Our editor-in-chief, Russell Valentino, is writing a series of posts from a trip across Eurasia via ferry, plane, and Trans-Siberian Railway.
One of the first times I went back to Russia after the USSR was no more—it must have been about 1993 or 4—I stopped in at one of our old student haunts, the European Hotel, across from the Philharmonic Hall, and had to sit down to compose myself. The place had been transformed from an old Soviet dive, a place where we used to bluff our way past the doorman stammering to get us to show our hotel ID cards—supposedly the place was for guests only—and on to the shvetskii stol (the buffet, such as it was) on the second floor, where for seven rubles we could get a half-decent meal amid the dimly lit, dingy hall. The harp music and waterfall were a pretty good signal that this was no longer the same place. In fact, since the remodel (and new, international conglomerate ownership) it’s now one of the most chic, not to mention pricey, spots in St. Petersburg.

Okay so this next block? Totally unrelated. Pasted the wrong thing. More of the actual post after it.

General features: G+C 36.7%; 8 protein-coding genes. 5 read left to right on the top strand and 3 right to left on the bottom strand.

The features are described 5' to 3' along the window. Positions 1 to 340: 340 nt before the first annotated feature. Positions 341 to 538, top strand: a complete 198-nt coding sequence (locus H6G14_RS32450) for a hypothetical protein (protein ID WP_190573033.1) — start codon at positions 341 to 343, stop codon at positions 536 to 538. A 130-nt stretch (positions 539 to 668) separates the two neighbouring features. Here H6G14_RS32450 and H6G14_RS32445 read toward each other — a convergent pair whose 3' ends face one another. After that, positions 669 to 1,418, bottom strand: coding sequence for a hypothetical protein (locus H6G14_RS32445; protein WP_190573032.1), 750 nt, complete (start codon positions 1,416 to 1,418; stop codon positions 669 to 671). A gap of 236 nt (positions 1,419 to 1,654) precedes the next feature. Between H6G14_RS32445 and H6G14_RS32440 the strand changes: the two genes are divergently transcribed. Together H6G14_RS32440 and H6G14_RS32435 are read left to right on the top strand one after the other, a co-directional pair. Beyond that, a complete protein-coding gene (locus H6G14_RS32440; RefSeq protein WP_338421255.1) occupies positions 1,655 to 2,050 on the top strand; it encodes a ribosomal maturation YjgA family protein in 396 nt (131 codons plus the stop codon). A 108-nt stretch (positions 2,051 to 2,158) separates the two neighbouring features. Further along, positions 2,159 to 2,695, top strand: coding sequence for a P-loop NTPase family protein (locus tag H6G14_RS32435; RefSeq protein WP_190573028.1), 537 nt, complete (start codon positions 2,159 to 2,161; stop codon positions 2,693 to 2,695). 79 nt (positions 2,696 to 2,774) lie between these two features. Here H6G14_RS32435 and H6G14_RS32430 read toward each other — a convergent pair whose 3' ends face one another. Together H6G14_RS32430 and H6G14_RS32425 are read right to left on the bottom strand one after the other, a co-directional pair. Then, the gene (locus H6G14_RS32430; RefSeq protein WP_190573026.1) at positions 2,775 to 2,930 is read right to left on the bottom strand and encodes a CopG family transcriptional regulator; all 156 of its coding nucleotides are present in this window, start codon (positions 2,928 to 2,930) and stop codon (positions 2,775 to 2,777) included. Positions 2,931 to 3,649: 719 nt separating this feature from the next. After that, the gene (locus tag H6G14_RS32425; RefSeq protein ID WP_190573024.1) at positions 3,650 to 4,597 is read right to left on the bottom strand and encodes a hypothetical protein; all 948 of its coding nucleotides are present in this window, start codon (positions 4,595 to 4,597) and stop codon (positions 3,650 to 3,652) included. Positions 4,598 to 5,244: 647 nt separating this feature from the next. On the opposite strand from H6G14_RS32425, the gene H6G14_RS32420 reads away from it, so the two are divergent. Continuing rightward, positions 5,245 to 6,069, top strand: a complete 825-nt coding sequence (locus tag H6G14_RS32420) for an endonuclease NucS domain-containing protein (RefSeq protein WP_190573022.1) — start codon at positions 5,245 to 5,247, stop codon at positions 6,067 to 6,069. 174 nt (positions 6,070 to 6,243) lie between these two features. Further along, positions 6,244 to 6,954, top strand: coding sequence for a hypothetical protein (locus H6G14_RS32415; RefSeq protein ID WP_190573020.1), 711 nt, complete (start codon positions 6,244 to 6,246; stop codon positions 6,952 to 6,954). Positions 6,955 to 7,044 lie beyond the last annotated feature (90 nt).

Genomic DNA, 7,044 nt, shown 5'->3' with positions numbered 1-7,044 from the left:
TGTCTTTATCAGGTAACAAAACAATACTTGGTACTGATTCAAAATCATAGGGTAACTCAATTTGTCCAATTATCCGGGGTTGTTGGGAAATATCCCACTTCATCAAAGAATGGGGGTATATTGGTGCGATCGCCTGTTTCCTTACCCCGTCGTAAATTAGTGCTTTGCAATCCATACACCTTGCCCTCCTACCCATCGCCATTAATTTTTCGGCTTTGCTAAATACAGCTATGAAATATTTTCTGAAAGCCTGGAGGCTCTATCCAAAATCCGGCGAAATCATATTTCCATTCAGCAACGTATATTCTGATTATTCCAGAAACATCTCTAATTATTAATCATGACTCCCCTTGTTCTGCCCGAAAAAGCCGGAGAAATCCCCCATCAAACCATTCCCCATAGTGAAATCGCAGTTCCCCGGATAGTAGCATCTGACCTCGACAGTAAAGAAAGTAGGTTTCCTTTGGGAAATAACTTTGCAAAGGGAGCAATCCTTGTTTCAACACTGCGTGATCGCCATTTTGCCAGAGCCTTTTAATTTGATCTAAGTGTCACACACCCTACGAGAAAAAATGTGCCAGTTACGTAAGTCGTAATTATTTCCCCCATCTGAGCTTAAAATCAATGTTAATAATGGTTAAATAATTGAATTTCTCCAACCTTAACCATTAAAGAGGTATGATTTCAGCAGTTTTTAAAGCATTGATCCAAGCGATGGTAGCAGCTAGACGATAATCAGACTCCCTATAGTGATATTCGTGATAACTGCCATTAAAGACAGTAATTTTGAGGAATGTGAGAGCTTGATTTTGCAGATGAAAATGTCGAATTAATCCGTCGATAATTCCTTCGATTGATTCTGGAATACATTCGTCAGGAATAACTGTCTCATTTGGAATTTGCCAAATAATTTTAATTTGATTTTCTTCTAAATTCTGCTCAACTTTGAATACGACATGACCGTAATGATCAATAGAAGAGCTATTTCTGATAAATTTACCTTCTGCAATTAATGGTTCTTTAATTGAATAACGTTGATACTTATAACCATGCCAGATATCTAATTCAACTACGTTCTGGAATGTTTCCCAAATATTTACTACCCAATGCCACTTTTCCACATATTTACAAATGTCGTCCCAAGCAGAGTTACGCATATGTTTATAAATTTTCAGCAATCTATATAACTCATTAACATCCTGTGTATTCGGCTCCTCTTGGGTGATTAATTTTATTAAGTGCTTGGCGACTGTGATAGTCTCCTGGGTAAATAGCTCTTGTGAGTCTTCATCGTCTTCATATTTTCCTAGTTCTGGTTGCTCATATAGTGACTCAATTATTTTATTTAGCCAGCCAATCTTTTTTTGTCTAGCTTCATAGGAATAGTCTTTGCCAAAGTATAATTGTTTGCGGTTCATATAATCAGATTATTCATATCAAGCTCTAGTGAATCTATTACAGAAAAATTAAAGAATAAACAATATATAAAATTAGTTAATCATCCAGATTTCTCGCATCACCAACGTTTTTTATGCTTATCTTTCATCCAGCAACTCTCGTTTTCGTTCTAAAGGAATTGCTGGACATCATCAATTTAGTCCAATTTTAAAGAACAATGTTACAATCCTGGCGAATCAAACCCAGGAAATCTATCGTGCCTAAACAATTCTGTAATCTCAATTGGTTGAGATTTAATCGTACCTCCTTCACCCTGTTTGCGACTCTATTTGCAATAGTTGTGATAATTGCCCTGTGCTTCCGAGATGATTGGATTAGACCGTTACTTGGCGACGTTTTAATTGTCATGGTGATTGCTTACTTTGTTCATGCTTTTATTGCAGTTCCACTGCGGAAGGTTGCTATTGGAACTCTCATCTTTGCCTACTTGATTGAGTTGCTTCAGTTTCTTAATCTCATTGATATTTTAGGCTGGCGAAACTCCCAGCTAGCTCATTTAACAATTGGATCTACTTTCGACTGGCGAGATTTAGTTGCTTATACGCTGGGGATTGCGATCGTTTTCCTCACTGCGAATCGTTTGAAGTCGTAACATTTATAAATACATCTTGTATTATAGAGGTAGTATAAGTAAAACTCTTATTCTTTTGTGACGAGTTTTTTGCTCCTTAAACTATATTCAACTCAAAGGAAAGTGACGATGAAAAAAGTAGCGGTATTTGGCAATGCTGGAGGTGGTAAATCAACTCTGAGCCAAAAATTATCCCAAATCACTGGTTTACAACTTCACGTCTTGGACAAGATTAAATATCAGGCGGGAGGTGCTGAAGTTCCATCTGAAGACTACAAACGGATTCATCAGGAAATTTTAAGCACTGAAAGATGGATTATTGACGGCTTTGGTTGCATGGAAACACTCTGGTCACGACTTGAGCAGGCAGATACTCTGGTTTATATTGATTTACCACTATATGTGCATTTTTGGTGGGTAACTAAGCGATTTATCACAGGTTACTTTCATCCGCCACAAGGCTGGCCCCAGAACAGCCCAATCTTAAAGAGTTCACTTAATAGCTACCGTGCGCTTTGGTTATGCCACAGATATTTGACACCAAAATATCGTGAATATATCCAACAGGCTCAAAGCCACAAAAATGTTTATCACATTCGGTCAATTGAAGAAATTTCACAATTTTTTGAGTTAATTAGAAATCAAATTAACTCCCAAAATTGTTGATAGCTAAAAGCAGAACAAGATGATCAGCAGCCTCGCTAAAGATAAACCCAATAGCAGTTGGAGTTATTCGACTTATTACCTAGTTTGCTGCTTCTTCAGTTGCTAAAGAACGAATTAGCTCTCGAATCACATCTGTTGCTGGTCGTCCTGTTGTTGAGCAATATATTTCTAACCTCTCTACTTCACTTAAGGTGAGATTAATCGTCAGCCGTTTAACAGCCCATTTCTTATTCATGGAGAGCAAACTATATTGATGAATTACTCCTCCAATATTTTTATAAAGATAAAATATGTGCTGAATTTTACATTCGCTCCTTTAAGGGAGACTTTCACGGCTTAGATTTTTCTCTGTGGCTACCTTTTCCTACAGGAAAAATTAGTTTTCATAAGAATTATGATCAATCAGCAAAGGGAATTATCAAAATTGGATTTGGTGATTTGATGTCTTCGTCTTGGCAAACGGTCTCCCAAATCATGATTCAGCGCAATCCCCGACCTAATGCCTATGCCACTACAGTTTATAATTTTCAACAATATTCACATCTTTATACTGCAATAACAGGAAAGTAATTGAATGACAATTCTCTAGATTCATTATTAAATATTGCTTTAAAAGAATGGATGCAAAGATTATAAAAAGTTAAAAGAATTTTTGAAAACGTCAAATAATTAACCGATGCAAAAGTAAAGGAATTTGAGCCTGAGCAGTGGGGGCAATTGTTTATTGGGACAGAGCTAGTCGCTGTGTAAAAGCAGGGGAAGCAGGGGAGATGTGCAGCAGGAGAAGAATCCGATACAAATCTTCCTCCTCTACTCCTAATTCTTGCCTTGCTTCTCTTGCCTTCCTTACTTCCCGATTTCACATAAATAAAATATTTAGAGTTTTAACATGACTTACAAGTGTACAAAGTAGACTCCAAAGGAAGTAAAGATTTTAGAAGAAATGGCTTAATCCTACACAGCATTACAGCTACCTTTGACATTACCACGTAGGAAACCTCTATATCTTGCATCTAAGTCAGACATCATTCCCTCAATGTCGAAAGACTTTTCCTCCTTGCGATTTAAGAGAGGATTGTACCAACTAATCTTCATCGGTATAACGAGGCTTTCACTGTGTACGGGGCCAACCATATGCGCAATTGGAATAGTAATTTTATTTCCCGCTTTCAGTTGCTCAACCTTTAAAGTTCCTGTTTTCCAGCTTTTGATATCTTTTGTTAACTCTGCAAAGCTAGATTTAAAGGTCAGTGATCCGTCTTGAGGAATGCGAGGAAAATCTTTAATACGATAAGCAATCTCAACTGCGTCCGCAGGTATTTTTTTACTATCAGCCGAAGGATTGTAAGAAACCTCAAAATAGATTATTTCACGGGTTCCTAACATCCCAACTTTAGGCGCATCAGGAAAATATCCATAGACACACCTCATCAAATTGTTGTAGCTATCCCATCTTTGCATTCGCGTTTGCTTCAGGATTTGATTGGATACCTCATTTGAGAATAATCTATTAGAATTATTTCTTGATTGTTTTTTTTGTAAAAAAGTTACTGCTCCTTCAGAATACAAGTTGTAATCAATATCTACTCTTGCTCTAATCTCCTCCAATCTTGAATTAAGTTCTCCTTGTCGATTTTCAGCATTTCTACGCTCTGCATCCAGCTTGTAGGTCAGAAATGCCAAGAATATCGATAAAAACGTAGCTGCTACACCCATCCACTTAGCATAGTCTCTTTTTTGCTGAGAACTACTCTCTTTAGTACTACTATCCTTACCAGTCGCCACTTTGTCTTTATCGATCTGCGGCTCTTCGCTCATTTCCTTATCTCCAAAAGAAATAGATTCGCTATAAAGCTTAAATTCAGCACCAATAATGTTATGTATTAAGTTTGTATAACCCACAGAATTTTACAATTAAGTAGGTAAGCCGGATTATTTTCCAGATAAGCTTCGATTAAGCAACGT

Having read about various Soviet-era hotels in the customer comments online, I was half-expecting to find something of the old fare at the Hotel Mira, where I stopped for a day in Yuzhno-Sakhalinsk, but it was just your typical Italian-owned modern high-rise hotel. Hm... It was fine, actually quite nice, though on the menu in the downstairs restaurant they had halibut, tilapia, and sea scallops, I ordered the trout filet, and got a salmon steak. Fine. But as I’d been looking for things that might be familiar all day (first recognition: the roads!), I was comforted to note that the potatoes were Soviet, no mistaking them. Irregular shapes, vegetable-oil fried, slightly under salted, on the whole not bad, but distinctive, formulaic—definitely Soviet. Hell, old things die hard, they could have been pre-revolutionary potatoes for all I know, recognizable after all these years even amidst the Italian opera music and the imported Indian tourists obviously trying to fool me.
The day had begun a week before, when I got to the Wakkanai ferry office, on the domestic-port side of the street, at 5:30 a.m. to ask—because I couldn’t find this info anywhere online or in print—whether I could buy a ticket on the same day I wanted to travel and, if so, where I was to do this. The answer was yes, across the